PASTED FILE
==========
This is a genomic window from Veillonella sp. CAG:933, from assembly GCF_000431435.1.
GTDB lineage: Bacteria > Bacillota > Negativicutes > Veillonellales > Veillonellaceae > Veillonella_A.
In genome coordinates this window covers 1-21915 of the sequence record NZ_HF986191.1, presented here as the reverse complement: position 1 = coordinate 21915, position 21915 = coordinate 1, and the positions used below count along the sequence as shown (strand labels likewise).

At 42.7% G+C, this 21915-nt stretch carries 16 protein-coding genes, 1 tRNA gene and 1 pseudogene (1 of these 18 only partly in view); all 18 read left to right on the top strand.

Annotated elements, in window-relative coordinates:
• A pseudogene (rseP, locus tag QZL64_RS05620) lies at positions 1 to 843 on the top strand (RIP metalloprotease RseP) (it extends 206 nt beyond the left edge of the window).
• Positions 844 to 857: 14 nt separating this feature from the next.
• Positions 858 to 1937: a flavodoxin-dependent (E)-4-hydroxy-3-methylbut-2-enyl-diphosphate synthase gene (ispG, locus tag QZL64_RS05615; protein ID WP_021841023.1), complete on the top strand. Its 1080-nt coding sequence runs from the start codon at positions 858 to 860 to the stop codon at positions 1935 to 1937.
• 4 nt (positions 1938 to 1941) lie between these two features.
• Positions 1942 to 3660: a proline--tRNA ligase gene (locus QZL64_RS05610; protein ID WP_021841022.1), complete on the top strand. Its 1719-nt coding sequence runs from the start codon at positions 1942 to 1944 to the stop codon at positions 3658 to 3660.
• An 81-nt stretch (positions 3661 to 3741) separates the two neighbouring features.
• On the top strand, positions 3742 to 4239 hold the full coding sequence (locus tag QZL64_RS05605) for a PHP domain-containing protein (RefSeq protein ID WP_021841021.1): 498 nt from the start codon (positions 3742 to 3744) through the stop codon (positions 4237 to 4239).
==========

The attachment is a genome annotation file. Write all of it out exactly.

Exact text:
This is a genomic window from Veillonella sp. CAG:933, from assembly GCF_000431435.1.
GTDB lineage: Bacteria > Bacillota > Negativicutes > Veillonellales > Veillonellaceae > Veillonella_A.
In genome coordinates this window covers 1-21915 of the sequence record NZ_HF986191.1, presented here as the reverse complement: position 1 = coordinate 21915, position 21915 = coordinate 1, and the positions used below count along the sequence as shown (strand labels likewise).

At 42.7% G+C, this 21915-nt stretch carries 16 protein-coding genes, 1 tRNA gene and 1 pseudogene (1 of these 18 only partly in view); all 18 read left to right on the top strand.

Annotated elements, in window-relative coordinates:
• A pseudogene (rseP, locus tag QZL64_RS05620) lies at positions 1 to 843 on the top strand (RIP metalloprotease RseP) (it extends 206 nt beyond the left edge of the window).
• Positions 844 to 857: 14 nt separating this feature from the next.
• Positions 858 to 1937: a flavodoxin-dependent (E)-4-hydroxy-3-methylbut-2-enyl-diphosphate synthase gene (ispG, locus tag QZL64_RS05615; protein ID WP_021841023.1), complete on the top strand. Its 1080-nt coding sequence runs from the start codon at positions 858 to 860 to the stop codon at positions 1935 to 1937.
• 4 nt (positions 1938 to 1941) lie between these two features.
• Positions 1942 to 3660: a proline--tRNA ligase gene (locus QZL64_RS05610; protein ID WP_021841022.1), complete on the top strand. Its 1719-nt coding sequence runs from the start codon at positions 1942 to 1944 to the stop codon at positions 3658 to 3660.
• An 81-nt stretch (positions 3661 to 3741) separates the two neighbouring features.
• On the top strand, positions 3742 to 4239 hold the full coding sequence (locus tag QZL64_RS05605) for a PHP domain-containing protein (RefSeq protein ID WP_021841021.1): 498 nt from the start codon (positions 3742 to 3744) through the stop codon (positions 4237 to 4239).